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I have a simple SqlCommand in which I want to return all records within a specified DateTime range. (both Date and Time are involved)

var dataReader = new SqlCommand(
    @"Select RecordID from RecordTable
    where RecordTable.WorkingDT between '"+ _startDt +"' and '"+ _endDt +"'",

how do I have to set the values for _startDt and _endDt?

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3 Answers 3

up vote 1 down vote accepted

You can try this:

var dataReader = new SqlCommand(
    @"Select RecordID from RecordTable
    where RecordTable.WorkingDT between '"+ _startDt.ToString("yyyy-MM-dd HH:mm:ss") +"' and '"+ _endDt.ToString("yyyy-MM-dd HH:mm:ss") +"'",

Where _startDt and _endDt are type of DateTime.

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If you add them as proper parameters in your command, you don't need to worry about formatting. The added benefit of getting into the habit of using these is that you don't have to worry about SQL injection when you were to supply strings as parameters.

Have a look at http://www.csharp-station.com/Tutorial/AdoDotNet/lesson06

It shows how to use parameters in your queries. I don't think it needs to be spelled out completely.

An example (copy/pasted from the site):

// 1. declare command object with parameter
SqlCommand cmd = new SqlCommand(
    "select * from Customers where city = @City", conn);

// 2. define parameters used in command object
SqlParameter param  = new SqlParameter();
param.ParameterName = "@City";
param.Value         = inputCity;

// 3. add new parameter to command object

// get data stream
reader = cmd.ExecuteReader();

And yes, defining the parameters can be done shorter that 3 lines per parameter. But that's left up to the reader.

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@kmatyaszek, While commonly used, the "yyyy-mm-dd HH:mm:ss" date format is not guaranteed to be unambiguously parsed by SQL server. If you must create SQL from concatenating strings (not necessary in this case as René has shown) then you should use the ISO8601 format, which is just the same but with a T in the middle: "yyyy-mm-ddTHH:mm:ss".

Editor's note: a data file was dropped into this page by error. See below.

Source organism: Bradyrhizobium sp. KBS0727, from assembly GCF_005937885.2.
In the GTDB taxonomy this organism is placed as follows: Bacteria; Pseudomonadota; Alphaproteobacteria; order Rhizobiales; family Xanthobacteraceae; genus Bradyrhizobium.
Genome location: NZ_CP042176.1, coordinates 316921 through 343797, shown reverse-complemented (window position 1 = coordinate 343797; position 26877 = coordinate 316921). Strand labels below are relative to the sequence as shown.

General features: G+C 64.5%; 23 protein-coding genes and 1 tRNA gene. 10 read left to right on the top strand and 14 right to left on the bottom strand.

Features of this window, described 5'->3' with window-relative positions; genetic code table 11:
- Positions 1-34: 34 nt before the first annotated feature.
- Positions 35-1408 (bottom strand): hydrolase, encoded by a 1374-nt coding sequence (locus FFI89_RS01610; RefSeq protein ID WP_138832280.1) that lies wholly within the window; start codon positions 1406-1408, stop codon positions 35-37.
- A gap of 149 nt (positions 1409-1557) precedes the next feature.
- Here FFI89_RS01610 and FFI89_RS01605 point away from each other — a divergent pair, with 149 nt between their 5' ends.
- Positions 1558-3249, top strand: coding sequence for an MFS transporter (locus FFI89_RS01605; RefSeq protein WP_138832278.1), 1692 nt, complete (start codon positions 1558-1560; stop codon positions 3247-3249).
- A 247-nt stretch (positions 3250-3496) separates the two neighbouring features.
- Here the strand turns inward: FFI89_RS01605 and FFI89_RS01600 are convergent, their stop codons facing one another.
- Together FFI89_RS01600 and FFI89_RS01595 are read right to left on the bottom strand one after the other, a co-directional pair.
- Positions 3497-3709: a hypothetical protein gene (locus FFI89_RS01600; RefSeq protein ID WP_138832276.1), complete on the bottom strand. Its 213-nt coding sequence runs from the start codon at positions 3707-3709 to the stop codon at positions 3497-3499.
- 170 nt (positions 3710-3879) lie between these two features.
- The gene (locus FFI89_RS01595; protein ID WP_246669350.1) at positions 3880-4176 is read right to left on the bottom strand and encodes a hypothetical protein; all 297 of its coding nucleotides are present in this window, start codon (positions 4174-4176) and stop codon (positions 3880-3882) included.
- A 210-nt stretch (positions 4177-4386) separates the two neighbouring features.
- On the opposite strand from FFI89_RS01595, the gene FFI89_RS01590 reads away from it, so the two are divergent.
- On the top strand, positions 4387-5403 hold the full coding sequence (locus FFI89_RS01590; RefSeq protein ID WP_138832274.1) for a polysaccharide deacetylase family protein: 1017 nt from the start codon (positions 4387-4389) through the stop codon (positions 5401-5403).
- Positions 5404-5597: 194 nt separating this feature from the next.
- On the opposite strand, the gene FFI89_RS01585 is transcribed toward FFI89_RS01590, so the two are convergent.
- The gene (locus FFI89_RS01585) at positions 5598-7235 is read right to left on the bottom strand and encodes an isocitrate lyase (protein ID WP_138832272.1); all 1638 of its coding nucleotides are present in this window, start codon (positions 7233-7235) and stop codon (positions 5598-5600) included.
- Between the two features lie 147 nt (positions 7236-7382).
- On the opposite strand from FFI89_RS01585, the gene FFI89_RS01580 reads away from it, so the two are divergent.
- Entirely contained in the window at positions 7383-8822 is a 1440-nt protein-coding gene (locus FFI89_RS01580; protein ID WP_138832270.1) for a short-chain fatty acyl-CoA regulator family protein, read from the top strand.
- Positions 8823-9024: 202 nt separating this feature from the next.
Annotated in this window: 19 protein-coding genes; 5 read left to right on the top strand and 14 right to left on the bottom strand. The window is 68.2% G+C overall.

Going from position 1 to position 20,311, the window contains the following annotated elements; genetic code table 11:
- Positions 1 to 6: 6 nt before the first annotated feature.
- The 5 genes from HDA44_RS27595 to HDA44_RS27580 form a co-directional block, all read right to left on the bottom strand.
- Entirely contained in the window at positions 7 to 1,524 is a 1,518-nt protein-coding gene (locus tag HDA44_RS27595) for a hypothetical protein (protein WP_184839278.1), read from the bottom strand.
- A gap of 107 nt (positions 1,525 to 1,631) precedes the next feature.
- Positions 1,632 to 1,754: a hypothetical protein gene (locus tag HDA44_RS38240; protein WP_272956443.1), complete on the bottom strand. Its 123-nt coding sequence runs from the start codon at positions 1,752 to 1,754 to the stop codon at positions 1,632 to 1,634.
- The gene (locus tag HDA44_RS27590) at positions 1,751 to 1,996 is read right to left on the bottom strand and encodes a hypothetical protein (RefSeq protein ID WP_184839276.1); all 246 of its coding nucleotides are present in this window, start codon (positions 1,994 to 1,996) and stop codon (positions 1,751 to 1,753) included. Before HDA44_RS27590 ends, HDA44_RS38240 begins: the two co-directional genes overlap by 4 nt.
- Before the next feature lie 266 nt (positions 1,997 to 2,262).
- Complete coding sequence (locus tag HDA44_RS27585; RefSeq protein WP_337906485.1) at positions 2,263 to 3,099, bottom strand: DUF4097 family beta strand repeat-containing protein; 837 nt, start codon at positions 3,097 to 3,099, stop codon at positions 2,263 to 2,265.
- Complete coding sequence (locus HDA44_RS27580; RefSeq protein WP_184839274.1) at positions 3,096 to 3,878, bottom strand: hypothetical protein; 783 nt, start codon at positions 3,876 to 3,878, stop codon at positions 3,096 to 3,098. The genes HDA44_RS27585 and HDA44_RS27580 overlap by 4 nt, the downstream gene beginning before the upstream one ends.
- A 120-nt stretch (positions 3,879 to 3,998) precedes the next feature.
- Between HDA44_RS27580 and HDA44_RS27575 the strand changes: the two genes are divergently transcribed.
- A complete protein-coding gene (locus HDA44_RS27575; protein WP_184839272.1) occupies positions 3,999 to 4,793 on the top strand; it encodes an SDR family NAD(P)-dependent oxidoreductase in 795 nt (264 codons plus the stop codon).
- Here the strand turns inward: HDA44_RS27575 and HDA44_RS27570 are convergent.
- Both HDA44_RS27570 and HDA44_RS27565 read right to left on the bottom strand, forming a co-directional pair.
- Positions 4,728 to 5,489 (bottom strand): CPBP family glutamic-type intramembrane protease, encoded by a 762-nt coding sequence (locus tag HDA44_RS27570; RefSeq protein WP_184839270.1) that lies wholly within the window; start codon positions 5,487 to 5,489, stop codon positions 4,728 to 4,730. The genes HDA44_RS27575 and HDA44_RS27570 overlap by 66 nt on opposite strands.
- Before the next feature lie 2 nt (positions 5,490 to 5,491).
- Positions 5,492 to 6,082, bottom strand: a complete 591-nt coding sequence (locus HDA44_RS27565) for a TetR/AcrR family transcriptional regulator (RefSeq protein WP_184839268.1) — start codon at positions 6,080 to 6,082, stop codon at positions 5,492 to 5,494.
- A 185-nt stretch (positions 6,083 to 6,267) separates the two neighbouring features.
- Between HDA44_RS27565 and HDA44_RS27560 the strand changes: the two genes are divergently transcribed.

"The advantage in using the ISO 8601 format is that it is an international standard. Also, datetime values that are specified by using this format are unambiguous. Also, this format is not affected by the SET DATEFORMAT or SET LANGUAGE settings."

For a demonstration why, try this rerunnable Sql script.

if object_id('tempdb..#Foo') is not null drop table #Foo;
create table #Foo(id int, d datetime)

-- Intend dates to be 12th Jan.
set dateformat ymd
insert into #Foo(id, d) values (1, '2012-01-12 01:23:45')   -- ok
insert into #Foo(id, d) values (2, '2012-01-12T01:23:45')   -- ok
set dateformat ydm
insert into #Foo(id, d) values (3, '2012-01-12 01:23:45')   -- wrong!
insert into #Foo(id, d) values (4, '2012-01-12T01:23:45')   -- ok

select * from #Foo order by id

if object_id('tempdb..#Foo') is not null drop table #Foo;
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